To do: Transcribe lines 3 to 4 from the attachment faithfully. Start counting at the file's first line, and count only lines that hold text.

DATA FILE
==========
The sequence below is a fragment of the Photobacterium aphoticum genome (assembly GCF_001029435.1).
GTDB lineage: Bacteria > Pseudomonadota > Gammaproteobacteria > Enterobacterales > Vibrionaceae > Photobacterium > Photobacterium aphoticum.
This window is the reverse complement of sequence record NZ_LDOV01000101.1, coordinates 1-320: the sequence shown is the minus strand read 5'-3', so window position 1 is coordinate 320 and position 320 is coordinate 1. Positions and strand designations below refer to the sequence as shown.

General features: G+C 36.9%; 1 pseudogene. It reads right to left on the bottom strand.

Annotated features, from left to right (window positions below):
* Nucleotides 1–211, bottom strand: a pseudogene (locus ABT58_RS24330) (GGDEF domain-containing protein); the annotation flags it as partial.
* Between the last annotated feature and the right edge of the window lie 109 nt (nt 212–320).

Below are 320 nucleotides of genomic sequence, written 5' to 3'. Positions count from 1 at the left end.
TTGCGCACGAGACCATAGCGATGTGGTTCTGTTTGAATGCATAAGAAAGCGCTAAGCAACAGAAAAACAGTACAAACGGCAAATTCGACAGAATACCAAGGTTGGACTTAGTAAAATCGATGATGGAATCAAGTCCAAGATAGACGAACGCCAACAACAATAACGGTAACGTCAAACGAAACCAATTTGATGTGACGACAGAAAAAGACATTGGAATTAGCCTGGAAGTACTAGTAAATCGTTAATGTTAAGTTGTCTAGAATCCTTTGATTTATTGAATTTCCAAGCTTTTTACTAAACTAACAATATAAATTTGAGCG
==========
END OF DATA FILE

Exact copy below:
This window is the reverse complement of sequence record NZ_LDOV01000101.1, coordinates 1-320: the sequence shown is the minus strand read 5'-3', so window position 1 is coordinate 320 and position 320 is coordinate 1. Positions and strand designations below refer to the sequence as shown.

General features: G+C 36.9%; 1 pseudogene. It reads right to left on the bottom strand.